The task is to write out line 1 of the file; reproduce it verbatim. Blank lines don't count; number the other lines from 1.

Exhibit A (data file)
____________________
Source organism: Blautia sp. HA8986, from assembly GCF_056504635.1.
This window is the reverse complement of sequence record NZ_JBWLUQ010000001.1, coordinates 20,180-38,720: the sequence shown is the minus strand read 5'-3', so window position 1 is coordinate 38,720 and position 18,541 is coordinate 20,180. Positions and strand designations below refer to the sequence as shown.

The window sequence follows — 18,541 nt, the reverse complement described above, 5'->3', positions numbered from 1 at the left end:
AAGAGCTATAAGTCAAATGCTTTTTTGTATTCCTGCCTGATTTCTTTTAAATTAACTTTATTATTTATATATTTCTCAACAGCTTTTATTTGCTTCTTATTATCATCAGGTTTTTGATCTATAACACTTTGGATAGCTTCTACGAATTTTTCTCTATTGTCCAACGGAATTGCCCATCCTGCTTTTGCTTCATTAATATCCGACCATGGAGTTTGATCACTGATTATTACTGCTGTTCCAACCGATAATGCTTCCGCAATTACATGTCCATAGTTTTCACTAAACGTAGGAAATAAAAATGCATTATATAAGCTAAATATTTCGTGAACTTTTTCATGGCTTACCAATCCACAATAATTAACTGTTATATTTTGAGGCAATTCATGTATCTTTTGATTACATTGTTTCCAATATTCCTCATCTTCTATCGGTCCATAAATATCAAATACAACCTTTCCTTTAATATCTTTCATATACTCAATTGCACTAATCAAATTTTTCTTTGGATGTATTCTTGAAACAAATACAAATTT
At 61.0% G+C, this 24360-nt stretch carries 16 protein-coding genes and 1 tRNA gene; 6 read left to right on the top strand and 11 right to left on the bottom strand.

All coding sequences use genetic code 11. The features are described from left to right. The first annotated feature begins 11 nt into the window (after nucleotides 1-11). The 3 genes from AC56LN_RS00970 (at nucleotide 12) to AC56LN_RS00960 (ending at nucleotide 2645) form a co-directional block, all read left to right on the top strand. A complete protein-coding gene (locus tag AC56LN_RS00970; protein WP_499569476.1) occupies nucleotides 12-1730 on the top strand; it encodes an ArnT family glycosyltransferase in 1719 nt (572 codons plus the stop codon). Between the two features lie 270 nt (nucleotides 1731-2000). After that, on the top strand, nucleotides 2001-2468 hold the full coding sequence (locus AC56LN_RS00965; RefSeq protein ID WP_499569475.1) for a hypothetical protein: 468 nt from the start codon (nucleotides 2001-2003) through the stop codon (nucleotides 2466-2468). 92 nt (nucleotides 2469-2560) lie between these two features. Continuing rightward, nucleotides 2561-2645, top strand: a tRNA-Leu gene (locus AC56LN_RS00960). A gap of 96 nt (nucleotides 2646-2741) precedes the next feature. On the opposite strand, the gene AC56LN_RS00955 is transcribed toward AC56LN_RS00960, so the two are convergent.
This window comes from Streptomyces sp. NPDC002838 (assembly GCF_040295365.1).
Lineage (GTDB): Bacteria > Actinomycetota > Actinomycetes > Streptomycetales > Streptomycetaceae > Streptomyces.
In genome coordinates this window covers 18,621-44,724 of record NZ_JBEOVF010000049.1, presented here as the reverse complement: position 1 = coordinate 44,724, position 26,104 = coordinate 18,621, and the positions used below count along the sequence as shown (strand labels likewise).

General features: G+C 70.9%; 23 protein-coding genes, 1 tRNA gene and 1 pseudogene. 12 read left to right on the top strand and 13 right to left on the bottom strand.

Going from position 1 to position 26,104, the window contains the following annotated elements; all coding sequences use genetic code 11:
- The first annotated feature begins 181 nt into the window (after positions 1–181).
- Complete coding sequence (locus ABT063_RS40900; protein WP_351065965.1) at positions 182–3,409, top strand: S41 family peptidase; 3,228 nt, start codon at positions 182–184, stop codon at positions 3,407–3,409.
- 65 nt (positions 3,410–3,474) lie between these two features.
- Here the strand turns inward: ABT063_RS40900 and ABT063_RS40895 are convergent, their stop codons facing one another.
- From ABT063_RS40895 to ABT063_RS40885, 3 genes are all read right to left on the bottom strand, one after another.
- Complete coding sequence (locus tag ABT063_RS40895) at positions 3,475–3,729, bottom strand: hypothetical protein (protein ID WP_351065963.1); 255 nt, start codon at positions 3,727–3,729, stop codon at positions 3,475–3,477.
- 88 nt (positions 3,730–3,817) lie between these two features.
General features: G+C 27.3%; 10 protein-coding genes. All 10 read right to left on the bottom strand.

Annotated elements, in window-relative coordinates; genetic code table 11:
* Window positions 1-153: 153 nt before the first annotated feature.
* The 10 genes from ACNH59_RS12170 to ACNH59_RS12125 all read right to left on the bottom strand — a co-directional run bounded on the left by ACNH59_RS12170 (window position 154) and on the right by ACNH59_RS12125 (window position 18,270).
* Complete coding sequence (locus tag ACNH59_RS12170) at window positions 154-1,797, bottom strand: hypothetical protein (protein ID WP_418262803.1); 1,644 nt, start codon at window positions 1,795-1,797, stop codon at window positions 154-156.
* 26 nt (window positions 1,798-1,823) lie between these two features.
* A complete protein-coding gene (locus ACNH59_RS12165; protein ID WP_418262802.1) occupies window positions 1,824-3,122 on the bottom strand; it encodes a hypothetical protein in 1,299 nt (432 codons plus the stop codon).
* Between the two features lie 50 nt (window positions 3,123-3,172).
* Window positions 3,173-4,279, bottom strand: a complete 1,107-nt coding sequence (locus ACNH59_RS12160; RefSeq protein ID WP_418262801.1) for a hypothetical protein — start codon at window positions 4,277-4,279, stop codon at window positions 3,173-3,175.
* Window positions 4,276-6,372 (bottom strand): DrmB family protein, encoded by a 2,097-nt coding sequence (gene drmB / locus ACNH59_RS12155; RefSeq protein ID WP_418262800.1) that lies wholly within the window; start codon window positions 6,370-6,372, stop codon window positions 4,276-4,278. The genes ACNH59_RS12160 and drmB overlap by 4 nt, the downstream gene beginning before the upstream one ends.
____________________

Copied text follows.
Source organism: Blautia sp. HA8986, from assembly GCF_056504635.1.